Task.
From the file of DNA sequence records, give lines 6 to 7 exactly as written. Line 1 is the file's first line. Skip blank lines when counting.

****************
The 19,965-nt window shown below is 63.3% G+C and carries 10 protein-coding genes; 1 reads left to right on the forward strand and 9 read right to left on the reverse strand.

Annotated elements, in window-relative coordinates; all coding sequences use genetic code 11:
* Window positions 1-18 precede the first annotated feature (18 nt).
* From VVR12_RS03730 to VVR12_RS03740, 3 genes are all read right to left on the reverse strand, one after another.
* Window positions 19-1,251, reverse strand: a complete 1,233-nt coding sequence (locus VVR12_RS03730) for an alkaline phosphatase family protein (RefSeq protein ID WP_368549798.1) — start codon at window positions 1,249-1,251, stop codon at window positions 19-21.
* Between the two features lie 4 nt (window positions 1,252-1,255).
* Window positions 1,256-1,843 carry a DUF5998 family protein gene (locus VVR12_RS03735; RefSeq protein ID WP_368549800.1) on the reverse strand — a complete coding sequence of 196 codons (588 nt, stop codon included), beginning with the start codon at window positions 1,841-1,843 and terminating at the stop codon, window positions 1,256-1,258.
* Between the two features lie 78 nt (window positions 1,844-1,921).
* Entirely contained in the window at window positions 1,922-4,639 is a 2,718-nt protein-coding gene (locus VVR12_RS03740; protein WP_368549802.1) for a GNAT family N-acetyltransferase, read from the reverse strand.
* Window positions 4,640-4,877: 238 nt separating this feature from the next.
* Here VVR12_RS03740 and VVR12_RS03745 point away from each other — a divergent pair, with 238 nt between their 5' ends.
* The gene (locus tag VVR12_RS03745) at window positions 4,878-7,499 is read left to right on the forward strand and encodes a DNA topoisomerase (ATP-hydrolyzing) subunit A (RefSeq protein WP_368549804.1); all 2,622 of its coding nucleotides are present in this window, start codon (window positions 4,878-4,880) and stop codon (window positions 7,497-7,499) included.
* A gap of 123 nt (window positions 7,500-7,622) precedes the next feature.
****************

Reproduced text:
* Between the two features lie 4 nt (window positions 1,252-1,255).
* Window positions 1,256-1,843 carry a DUF5998 family protein gene (locus VVR12_RS03735; RefSeq protein ID WP_368549800.1) on the reverse strand — a complete coding sequence of 196 codons (588 nt, stop codon included), beginning with the start codon at window positions 1,841-1,843 and terminating at the stop codon, window positions 1,256-1,258.